If one is not willing to wait around in a line at a club function, professional help is the next step. One can expect to pay around fifty dollars a day for lessons on the ice, and you certainly get your money’s worth. The schools carry all the gear you need and the one-to-one instruction allows you to learn the basics rapidly. Ice climbing is pretty easy, so with a small investment in a weekend course, you can begin climbing on your own. A big plus on your part is if you already know the basics in rock climbing; most notably the rope handling skills. I strongly advise strong understanding of the basics before pursuing climbing on your own.

As you develop more of a taste and desire, you will begin to meet more and more people who are also immersed in the sport. The objective is to enjoy mountaineering per se, and companionship you can trust is the only way to continue your interest. Besides Outing clubs, there are other organizations worth exploring. The Adirondack Mountain Club, the AuSable Club, the Appalachian Mountain Club; these are all fine places to meet people. Rumors abound concerning an Albany Rock and Ice club as well as one in Central New York. Whether you prefer waterfall ice climbs or classic alpine routes like the North Face of Gothics, there are many others out there and you only have to find them.

Where to find Ice

The two essential elements needed in order to climb ice are water and cold temperatures. The geography that falls underneath these two conditions is immense. Ice climbs are found in abundance all over New England. In good water years, the cold experienced in Illinois, Indiana, Wisconsin, and most of the northern Midwest, will carry good ice. People are even climbing frozen feed silos out there!

Even though the foothills and flatlands have splendid one pitch climbs, only the mountain regions offer longer and more enjoyable climbs., The Adirondacks per se, have many pleasant lower angled climbs in the NEI 2‚  3 range, while the majority of flatland climbs are extremely vertical. The lower angled stuff are superb training grounds for everyone. For example, found in the Cascade Pass between Lake Placid and Keene, the Cascade Waterfall is probably the most classic NEI 2 climb around. It is highly recommended. Anywhere one finds two or three weeks of extended freezing weather, ice can be located and climbed. Our next issue will cover many of the more localized areas.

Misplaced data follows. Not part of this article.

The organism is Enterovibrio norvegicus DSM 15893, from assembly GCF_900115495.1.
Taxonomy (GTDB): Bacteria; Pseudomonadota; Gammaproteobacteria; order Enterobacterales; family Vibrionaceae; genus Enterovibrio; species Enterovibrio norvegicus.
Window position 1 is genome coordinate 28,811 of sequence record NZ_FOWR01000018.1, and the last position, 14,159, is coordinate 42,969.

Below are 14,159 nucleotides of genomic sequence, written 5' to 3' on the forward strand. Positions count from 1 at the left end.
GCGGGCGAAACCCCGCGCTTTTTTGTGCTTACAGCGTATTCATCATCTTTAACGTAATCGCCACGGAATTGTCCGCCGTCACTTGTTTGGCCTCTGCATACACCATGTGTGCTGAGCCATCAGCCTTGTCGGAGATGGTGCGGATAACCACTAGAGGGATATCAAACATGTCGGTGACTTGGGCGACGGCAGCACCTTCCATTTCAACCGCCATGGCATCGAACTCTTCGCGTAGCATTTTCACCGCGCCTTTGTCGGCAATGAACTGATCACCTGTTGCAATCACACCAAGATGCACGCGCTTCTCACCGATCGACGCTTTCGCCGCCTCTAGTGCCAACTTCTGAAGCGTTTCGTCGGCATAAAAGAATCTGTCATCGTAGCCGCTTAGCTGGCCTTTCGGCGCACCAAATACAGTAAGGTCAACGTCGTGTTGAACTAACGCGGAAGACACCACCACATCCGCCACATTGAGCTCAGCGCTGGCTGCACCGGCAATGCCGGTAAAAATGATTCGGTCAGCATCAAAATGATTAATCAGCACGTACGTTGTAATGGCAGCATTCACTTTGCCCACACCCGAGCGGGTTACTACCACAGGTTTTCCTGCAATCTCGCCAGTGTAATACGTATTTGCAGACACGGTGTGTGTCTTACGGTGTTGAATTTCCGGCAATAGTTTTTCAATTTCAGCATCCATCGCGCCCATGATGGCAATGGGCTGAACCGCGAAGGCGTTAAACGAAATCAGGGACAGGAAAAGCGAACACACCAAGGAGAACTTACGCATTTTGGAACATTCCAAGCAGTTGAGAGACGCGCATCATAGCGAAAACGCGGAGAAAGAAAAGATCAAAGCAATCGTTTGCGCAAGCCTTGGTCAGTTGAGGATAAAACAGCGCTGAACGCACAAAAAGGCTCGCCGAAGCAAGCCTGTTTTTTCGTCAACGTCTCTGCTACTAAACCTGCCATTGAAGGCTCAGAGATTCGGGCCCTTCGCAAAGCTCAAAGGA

Gear: the Key to Climbing Ice

When it comes to advice concerning ice, Yvon Chouinard’s words ring soundly; one must use the best available equipment possible. Hell, at some point, you may trust your life on it, and it better not fail! And of most important to ice climbing is the boot.

Where most people have trouble in winter is with their feet. Whether hiking, climbing, or skiing, most injuries occur in the form of frostbitten toes. But there is little excuse today with the introduction of plastic boots. Koflach, San Marco, and Kastinger are the most popular brands. These boots are just superior to leather in most activities concerning ice, snow, or general mountaineering adventures. They’re lighter, warmer, cheaper, and best of all, they remain rigid after sustained use.

Even with the popularity of plastic, leather boots are still quite effective. Leather tends to fit one’s foot better, it gives where plastic won’t, especially on low-angled ice where the “French” technique is used. The ankle tends to bend easier with leather than plastic. Plastic boots are much more available than good leather ones now, but look for Raichle or Asolo for excellent makes. My recommendation for leather boot owners is to purchase super-gaiters to enclose the boot from snow, water, and ice. Berghaus Super Yetis are the best an the market and worth the investment if you become serious about your play in the cold.

You can’t dance on hard ice with soft soled boots. Sorry, Sorrels and Mouse boots are too flexible, causing your crampons to shear out under weight. Stick to a boot with rigid soles!